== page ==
Birds of Nebraska: Newspaper Accounts, 1854-1923

Editor [possibly Miles Greenleaf]. May 14, 1916. Omaha Sunday World-Herald 51(33): 4-E. A bird editorial.

What the Birds Know.

Were it not for the unknown in bird life there could be but little interest in the study thereof. The discovery of the North Pole by Peary took all the "pep" out of Arctic exploration, and the man who rolled the first "300" did likewise for bowling. The actress who today loses a billion dollars worth of real diamonds finds scant market for her publicity, no matter how genuine her grief. All for the reason that these things have been done before.

But there is yet such a wondrous wealth of information to be learned concerning the songsters that the game of bird study is really in its infancy. That is why the public responds so readily to the call for interest in this outdoor sport.

For one thing, it is pretty generally believed that individual birds often, if not usually return year after year to the same neighborhood. Some of these cases are so startling as to be almost incredible.

Take the Baltimore Oriole for instance. This glorious bird wearing the Princeton colors, arrives late in the spring and departs early in September, and during the other months is found far in the southland and even in southern Mexico. Yet where a pair of these Orioles have once nested you will find a similar pair, year after year. This is at least the case in a great many instances and it is mighty hard to escape the conclusion that the same birds, after having traversed thousands of miles in their migratory flight, actually come back to the very same tree!

It has perhaps been within your experience, also, that a bird house once occupied by wrens or bluebirds is seldom empty in the following seasons. Ernest Harold Baynes caught and banded the leg of a bluebird at his home at Meriden, New Hampshire, and the same songster returned the following spring. Science has proceeded at least that far with the investigation.

Now as to sanctuaries—here is the most remarkable phase of bird intelligence.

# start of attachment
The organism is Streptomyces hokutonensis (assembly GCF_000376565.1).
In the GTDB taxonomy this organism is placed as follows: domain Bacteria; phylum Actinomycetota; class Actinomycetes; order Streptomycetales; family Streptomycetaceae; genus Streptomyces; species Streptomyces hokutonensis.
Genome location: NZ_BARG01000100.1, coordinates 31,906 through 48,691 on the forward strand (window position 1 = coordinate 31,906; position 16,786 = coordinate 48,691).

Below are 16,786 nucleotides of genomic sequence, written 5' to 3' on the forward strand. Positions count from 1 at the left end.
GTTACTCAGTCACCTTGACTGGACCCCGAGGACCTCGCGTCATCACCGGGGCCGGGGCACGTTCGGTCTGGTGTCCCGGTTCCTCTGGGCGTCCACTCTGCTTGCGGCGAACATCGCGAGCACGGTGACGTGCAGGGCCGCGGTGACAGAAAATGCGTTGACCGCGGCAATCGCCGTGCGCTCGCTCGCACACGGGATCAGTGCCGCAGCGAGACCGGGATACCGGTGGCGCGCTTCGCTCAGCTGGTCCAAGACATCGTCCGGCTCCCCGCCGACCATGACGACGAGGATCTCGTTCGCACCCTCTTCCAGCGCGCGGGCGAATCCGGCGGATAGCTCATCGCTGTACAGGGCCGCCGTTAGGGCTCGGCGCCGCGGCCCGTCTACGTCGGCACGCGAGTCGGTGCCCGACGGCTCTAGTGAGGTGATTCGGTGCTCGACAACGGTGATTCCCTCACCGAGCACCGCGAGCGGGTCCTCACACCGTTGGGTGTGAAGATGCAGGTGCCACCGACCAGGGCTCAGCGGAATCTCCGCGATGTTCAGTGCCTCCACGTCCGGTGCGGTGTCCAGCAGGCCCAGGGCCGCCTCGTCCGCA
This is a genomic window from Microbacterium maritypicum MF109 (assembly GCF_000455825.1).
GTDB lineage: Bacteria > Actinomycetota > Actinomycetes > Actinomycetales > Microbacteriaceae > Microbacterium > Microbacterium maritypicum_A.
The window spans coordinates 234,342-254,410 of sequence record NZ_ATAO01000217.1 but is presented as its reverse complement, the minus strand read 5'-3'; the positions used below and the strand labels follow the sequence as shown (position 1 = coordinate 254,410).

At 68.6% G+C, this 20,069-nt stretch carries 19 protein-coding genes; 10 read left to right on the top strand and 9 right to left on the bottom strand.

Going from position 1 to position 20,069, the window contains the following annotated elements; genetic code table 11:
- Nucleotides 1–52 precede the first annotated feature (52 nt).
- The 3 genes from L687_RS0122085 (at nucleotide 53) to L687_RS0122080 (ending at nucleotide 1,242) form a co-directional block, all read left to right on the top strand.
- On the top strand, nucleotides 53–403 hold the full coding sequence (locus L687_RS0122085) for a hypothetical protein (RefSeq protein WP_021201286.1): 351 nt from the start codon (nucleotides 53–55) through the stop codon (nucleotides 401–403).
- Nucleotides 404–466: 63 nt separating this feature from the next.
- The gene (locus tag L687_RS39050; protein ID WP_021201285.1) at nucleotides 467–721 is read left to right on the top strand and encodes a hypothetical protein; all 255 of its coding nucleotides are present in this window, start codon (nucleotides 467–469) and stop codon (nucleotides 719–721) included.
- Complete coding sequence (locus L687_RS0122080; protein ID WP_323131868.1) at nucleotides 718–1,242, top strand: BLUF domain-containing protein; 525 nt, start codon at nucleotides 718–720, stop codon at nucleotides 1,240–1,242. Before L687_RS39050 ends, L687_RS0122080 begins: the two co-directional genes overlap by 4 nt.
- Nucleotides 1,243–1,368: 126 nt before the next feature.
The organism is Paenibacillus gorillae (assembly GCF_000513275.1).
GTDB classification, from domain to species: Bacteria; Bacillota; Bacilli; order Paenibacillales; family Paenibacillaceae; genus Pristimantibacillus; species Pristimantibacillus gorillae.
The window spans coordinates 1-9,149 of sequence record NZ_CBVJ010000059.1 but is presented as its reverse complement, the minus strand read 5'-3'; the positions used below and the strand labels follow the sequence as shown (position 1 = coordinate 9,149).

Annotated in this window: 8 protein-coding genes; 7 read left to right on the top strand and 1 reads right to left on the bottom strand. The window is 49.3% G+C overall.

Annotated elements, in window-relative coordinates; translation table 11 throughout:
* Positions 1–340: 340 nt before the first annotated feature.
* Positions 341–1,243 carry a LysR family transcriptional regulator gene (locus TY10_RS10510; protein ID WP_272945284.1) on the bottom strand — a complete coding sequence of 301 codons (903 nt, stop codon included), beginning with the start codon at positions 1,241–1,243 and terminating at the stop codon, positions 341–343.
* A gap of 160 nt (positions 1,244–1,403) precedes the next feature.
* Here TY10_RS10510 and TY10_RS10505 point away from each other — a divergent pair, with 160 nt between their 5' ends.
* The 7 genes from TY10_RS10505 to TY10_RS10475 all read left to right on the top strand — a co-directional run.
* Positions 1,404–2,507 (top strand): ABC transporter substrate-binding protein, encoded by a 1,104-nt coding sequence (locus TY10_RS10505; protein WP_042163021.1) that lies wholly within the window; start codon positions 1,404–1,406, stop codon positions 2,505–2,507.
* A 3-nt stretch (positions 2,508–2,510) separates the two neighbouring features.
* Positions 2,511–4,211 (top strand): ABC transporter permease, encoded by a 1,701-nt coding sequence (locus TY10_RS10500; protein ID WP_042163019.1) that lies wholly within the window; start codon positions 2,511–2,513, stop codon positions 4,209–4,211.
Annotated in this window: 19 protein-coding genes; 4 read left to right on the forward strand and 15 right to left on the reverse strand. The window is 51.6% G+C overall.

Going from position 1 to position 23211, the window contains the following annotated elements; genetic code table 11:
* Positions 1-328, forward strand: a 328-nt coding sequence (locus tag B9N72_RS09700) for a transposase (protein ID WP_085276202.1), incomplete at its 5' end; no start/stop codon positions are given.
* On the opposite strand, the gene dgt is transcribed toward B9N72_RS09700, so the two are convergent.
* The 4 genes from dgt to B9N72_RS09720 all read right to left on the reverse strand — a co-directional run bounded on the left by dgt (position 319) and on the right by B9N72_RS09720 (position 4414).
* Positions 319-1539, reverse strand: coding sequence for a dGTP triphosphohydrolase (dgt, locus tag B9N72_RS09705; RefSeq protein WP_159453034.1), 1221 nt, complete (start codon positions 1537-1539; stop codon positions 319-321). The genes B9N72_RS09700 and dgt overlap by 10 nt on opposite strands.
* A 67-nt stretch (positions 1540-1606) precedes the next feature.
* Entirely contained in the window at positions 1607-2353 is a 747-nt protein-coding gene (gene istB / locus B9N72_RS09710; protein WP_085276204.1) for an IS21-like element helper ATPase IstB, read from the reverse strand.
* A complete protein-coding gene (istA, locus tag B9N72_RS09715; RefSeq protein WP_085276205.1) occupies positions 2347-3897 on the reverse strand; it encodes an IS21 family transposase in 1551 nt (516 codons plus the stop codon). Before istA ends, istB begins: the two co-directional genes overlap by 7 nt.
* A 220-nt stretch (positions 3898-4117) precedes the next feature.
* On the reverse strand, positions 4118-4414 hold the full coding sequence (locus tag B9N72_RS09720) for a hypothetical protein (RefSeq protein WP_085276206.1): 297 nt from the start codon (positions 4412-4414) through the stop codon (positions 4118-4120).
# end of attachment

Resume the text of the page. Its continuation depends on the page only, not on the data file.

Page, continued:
It has been absolutely proven right here in Omaha that if a person protects his yard from cats, small boys with "nigger shooters," English sparrows and other natural and unnatural enemies of the songsters, this yard will be immediately recognized as a sanctuary by the feathered folks, who will not only make habitation there, but will fly to its confines when in trouble. How quickly they come to realize their friends can only be judged after a trial, and it is this part of bird study that we commend to you most seriously.

The intelligence of birds seems almost uncanny in many respects. A well known Omaha amateur ornithologist this spring decided to rid his richly wooded premises of English sparrows and made a campaign against them with a rifle and dustshot. At first, upon the report of the weapon, all birds left, but when the wren and bluebirds and robins found that none but English sparrows fell victim to the shots, they paid no more attention to the noise than to excitedly flutter a few feet into the air and immediately return to the business at hand.

Even the English sparrows, after having seen a few dozen of their fellows captured by the innocent appearing double-funnel trap, promptly shun the tempting bait in that deadly machine and often render it completely useless.

This much is positively known, that a well protected bird sanctuary almost immediately becomes a real sanctuary as far as the songsters are concerned, and they rely upon it with the greatest confidence. That is what makes bird conservation so enjoyable and easy.